Blade Geometry: To Edge or Not To Edge??

Let’s talk about Black Triangle G10 blade geometry & what it is/is not…

For the most part, our customer base understands that our G10 knives are point-driven/made for puncturing. This is because G10 is not the best material for making an edged instrument. Yes, you can grind an edge into a G10 knife, but it will not last anywhere near as long as the edge on a metallic knife. It is my opinion that G10 is strongest and most durable when used in a thrusting manner behind a point, not as a cutting implement.

Every tool we make gets tested in house, and every tool we bring to market has passed that test. We also take feedback in application by our end users; the people who have either used it in real life, or tested the knives they bought from us in classes such as the Ed’s Manifesto Organic Medium Entry. Our T&E cycle never ends and if you have been with us long enough, you can see the small changes we make to our products to make them better.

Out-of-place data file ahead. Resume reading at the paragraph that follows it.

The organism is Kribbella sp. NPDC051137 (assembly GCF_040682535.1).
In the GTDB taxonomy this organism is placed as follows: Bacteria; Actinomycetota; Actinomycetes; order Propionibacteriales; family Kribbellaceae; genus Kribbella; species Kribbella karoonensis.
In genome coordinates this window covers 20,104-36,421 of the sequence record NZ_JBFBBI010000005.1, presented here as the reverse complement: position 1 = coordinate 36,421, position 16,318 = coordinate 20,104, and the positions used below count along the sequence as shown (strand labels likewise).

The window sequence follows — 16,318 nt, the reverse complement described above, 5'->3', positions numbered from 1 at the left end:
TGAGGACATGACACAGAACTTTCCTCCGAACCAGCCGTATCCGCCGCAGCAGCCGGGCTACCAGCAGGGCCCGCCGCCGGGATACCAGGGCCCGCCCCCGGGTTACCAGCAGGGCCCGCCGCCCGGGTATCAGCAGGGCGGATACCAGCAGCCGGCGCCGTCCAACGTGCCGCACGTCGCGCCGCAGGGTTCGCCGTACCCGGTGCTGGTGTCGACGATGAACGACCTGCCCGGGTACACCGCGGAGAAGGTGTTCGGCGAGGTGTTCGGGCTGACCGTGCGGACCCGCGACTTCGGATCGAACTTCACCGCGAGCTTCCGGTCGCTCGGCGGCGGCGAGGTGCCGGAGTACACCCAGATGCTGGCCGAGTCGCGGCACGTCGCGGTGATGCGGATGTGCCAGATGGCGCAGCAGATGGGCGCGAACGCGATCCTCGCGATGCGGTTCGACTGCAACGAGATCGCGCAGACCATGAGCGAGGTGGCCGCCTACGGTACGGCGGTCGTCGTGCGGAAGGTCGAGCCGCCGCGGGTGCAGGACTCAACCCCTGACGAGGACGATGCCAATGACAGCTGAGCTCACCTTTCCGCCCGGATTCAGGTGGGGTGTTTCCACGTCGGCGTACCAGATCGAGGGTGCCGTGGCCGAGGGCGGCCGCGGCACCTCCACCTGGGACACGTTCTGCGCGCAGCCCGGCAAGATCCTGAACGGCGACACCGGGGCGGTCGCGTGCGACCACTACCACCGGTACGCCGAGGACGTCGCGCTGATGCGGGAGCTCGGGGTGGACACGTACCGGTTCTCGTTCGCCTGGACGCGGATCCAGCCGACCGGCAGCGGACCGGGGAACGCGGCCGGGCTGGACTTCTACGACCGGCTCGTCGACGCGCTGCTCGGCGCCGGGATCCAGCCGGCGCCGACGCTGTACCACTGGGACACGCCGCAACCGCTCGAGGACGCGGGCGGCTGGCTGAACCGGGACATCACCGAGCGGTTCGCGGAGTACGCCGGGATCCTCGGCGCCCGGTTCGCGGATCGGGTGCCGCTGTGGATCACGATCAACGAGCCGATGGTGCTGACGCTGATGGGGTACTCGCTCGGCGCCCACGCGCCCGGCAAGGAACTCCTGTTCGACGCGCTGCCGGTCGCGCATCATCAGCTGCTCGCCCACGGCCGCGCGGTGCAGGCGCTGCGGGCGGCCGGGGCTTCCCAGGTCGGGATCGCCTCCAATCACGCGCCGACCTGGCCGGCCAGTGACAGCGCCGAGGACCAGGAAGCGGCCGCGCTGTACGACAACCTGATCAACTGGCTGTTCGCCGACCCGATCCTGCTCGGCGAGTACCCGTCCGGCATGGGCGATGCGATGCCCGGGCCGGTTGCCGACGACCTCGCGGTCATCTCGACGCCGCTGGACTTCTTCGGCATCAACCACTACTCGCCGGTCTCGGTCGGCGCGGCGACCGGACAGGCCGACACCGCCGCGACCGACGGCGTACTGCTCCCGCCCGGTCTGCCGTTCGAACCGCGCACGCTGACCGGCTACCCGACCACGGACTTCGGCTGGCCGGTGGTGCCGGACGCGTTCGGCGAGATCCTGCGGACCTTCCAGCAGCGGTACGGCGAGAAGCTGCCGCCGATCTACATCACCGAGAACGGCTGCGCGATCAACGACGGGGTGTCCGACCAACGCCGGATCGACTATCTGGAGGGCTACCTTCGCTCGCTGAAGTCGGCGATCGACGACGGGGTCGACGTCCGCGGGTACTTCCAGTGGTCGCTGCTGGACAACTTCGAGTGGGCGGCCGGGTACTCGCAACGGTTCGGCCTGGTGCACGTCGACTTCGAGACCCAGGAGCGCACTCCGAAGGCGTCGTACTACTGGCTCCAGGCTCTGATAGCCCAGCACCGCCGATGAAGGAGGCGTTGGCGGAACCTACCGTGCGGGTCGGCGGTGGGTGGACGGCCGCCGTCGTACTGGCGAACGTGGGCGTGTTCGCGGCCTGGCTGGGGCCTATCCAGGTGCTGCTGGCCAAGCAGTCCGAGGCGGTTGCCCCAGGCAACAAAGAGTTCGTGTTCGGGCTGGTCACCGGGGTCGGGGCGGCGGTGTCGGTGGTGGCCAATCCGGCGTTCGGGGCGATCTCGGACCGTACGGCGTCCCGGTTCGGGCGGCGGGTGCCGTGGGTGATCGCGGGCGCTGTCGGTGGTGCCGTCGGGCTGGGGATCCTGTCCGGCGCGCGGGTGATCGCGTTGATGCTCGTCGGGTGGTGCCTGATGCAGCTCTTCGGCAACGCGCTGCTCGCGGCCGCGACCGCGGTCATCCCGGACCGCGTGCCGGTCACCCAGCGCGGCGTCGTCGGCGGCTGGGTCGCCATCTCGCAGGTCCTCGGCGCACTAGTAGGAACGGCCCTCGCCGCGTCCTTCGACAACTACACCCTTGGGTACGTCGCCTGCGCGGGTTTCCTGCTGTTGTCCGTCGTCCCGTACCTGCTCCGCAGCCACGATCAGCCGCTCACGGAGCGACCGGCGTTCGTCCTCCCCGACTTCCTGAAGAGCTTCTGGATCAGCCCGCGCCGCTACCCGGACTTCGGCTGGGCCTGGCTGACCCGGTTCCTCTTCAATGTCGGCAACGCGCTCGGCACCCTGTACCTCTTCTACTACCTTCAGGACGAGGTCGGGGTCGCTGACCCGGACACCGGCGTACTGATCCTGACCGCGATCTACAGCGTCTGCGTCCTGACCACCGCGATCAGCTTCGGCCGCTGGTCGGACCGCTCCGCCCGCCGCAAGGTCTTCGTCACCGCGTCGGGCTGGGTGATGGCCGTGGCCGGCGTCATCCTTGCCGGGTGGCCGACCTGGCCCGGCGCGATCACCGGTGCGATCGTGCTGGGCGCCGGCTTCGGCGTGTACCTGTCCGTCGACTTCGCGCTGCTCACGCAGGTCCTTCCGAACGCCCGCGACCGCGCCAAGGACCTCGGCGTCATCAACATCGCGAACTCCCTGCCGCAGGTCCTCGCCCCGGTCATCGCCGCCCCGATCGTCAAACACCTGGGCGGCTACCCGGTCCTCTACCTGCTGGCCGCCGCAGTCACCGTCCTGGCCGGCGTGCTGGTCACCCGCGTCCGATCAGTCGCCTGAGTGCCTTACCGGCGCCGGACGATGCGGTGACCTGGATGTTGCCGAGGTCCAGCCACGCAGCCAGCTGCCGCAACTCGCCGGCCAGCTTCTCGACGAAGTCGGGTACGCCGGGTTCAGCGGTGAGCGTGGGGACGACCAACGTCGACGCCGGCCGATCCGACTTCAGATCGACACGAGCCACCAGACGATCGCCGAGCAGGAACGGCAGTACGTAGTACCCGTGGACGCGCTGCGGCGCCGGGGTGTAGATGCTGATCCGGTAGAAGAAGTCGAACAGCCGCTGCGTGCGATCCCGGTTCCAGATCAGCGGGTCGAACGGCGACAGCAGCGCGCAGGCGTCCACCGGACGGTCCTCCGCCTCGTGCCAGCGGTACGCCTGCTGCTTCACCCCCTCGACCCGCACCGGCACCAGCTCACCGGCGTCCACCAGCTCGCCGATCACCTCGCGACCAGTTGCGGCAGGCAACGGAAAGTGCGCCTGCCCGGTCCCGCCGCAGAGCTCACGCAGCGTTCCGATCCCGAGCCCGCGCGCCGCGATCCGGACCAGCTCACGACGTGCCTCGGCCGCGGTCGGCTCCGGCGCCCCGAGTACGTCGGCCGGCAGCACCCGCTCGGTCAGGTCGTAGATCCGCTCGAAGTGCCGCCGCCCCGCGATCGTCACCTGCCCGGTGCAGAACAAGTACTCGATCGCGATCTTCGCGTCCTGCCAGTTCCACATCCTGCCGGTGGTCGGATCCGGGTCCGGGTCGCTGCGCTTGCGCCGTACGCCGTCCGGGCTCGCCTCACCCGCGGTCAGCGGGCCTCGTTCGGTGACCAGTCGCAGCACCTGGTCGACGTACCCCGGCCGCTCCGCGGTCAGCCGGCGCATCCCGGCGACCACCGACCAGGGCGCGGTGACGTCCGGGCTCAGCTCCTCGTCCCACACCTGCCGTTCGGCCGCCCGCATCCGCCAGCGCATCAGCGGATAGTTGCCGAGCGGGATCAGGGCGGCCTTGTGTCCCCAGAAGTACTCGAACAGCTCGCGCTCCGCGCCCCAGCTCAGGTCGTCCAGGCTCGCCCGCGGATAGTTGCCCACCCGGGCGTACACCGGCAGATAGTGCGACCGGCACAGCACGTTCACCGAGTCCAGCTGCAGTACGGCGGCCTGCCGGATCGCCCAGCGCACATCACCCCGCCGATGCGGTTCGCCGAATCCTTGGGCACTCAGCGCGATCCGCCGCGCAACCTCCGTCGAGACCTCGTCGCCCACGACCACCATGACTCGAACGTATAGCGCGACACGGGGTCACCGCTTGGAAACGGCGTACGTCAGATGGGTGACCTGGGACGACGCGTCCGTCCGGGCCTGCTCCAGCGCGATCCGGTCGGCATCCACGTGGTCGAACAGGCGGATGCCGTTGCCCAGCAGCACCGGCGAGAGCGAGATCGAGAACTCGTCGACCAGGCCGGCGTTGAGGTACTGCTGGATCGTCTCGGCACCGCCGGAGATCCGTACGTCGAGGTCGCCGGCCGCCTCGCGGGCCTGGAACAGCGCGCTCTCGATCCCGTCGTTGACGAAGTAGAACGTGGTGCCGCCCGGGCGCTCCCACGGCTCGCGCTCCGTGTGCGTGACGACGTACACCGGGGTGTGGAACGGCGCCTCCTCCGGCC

Every once in a while we get an email or message informing us that the product does not have an edge, or that it is useless. While we appreciate the feedback, I feel the need to put this out there to better inform those who may not already understand what we do or why we do it. As stated on the website, you are welcome to modify the knife however you wish, but it is our opinion that G10 is best used as a tool for puncturing, not cutting.

The bottom line is keeping the point robust will ensure success on target and lower the risk of tip deformity. Black Triangle G10 knives do not and more than likely will not have an edge on them. While there are other G10 knife options out there that have edges, we will stand by our claim that point-driven is the best application for this material for uses in self-defense. We take the matter of making a quality product very seriously when it may be needed in a dire situation. We make these products but we also carry them every day.



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